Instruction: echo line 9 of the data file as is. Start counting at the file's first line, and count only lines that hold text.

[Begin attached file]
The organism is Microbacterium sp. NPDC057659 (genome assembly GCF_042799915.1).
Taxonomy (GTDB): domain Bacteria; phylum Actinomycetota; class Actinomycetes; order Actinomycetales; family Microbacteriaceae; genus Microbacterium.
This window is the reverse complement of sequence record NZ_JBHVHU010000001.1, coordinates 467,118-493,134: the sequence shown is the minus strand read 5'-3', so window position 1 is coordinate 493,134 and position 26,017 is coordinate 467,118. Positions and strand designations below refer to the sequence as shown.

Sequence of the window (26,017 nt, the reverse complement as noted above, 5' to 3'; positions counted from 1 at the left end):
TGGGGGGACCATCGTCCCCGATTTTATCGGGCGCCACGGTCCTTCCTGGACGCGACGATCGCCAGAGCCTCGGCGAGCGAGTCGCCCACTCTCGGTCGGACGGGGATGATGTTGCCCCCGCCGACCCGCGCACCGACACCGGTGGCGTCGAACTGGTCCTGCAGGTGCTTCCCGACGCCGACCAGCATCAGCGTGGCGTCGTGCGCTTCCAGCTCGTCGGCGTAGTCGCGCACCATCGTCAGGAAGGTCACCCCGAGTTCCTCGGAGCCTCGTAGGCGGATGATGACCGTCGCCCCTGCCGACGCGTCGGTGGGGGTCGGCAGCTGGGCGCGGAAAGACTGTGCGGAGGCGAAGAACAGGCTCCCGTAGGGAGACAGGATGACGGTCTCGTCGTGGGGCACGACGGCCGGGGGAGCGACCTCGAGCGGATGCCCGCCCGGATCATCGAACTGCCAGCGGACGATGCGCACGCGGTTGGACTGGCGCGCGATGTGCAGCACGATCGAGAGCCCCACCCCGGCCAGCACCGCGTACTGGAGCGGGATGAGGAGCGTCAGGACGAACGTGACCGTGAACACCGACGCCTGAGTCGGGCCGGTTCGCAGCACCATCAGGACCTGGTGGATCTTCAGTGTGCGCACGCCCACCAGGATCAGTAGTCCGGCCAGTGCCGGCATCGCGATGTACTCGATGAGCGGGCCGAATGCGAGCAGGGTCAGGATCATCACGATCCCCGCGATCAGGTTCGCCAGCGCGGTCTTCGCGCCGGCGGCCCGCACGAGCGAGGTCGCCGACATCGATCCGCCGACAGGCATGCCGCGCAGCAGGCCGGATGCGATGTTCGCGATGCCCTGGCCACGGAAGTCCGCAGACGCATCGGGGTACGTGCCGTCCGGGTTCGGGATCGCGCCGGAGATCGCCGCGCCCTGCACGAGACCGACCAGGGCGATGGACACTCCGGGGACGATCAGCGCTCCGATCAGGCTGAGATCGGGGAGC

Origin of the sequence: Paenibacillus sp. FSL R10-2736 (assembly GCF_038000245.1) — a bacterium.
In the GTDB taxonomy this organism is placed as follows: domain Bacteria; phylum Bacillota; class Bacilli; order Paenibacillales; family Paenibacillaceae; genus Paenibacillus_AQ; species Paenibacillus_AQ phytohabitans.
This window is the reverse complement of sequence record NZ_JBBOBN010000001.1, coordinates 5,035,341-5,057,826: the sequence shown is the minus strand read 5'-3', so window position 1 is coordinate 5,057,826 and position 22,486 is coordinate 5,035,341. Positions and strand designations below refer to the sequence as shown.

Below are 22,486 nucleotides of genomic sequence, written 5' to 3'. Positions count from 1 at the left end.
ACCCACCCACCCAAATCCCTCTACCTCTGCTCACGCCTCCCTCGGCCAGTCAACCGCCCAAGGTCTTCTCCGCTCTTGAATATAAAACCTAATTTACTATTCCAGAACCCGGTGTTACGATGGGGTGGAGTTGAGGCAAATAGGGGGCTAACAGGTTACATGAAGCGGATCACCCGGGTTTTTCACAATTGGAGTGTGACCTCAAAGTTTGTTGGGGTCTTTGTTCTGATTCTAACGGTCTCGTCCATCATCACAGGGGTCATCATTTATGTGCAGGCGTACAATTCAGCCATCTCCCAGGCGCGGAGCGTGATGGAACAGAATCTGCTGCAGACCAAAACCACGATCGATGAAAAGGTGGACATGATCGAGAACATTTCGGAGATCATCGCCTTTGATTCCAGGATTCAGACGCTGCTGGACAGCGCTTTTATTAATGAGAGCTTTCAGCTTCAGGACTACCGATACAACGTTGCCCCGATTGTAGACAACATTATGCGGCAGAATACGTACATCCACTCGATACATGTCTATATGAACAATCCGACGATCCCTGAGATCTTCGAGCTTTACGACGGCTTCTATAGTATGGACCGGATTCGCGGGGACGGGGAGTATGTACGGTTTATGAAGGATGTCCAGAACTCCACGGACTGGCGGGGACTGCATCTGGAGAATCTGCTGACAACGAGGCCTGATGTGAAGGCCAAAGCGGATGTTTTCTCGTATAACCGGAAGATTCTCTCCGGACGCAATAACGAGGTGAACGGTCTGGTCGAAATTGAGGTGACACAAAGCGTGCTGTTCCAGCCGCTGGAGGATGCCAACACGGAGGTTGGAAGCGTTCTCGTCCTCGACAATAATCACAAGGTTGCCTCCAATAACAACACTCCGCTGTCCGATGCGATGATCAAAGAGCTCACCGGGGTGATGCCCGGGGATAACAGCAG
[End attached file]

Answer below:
Below are 22,486 nucleotides of genomic sequence, written 5' to 3'. Positions count from 1 at the left end.